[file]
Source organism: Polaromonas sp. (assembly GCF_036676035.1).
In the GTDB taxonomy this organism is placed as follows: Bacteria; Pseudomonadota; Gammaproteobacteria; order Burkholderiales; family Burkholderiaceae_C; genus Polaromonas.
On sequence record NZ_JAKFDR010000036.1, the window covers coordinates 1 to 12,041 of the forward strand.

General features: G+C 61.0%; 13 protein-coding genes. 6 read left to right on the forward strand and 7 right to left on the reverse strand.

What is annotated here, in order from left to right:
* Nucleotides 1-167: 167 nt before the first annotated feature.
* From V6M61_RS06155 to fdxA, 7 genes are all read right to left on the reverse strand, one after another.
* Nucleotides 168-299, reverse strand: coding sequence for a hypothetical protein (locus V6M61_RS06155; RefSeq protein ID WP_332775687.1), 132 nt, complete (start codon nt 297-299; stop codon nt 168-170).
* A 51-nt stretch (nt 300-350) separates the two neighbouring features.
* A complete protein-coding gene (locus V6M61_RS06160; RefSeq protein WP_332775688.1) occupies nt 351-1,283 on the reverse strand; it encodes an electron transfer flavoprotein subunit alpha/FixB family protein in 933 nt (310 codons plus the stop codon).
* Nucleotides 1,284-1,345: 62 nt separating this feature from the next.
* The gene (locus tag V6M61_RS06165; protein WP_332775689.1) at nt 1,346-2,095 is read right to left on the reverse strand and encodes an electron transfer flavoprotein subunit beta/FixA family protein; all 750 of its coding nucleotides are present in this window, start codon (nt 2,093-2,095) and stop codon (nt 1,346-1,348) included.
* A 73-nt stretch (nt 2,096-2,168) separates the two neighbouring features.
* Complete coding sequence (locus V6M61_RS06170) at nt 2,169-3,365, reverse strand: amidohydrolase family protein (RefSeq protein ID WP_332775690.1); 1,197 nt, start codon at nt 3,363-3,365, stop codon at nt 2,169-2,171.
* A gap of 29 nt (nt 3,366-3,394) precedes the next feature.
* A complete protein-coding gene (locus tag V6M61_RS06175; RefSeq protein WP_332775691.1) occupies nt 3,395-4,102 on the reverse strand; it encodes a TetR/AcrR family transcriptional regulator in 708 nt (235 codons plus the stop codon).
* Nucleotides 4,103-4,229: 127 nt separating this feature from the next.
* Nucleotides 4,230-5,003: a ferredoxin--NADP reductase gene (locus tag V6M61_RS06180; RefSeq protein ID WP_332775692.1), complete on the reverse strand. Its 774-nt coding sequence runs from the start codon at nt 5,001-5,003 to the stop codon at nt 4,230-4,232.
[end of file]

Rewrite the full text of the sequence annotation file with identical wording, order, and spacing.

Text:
Source organism: Polaromonas sp. (assembly GCF_036676035.1).
In the GTDB taxonomy this organism is placed as follows: Bacteria; Pseudomonadota; Gammaproteobacteria; order Burkholderiales; family Burkholderiaceae_C; genus Polaromonas.
On sequence record NZ_JAKFDR010000036.1, the window covers coordinates 1 to 12,041 of the forward strand.

General features: G+C 61.0%; 13 protein-coding genes. 6 read left to right on the forward strand and 7 right to left on the reverse strand.

What is annotated here, in order from left to right:
* Nucleotides 1-167: 167 nt before the first annotated feature.
* From V6M61_RS06155 to fdxA, 7 genes are all read right to left on the reverse strand, one after another.
* Nucleotides 168-299, reverse strand: coding sequence for a hypothetical protein (locus V6M61_RS06155; RefSeq protein ID WP_332775687.1), 132 nt, complete (start codon nt 297-299; stop codon nt 168-170).
* A 51-nt stretch (nt 300-350) separates the two neighbouring features.
* A complete protein-coding gene (locus V6M61_RS06160; RefSeq protein WP_332775688.1) occupies nt 351-1,283 on the reverse strand; it encodes an electron transfer flavoprotein subunit alpha/FixB family protein in 933 nt (310 codons plus the stop codon).
* Nucleotides 1,284-1,345: 62 nt separating this feature from the next.
* The gene (locus tag V6M61_RS06165; protein WP_332775689.1) at nt 1,346-2,095 is read right to left on the reverse strand and encodes an electron transfer flavoprotein subunit beta/FixA family protein; all 750 of its coding nucleotides are present in this window, start codon (nt 2,093-2,095) and stop codon (nt 1,346-1,348) included.
* A 73-nt stretch (nt 2,096-2,168) separates the two neighbouring features.
* Complete coding sequence (locus V6M61_RS06170) at nt 2,169-3,365, reverse strand: amidohydrolase family protein (RefSeq protein ID WP_332775690.1); 1,197 nt, start codon at nt 3,363-3,365, stop codon at nt 2,169-2,171.
* A gap of 29 nt (nt 3,366-3,394) precedes the next feature.
* A complete protein-coding gene (locus tag V6M61_RS06175; RefSeq protein WP_332775691.1) occupies nt 3,395-4,102 on the reverse strand; it encodes a TetR/AcrR family transcriptional regulator in 708 nt (235 codons plus the stop codon).
* Nucleotides 4,103-4,229: 127 nt separating this feature from the next.
* Nucleotides 4,230-5,003: a ferredoxin--NADP reductase gene (locus tag V6M61_RS06180; RefSeq protein ID WP_332775692.1), complete on the reverse strand. Its 774-nt coding sequence runs from the start codon at nt 5,001-5,003 to the stop codon at nt 4,230-4,232.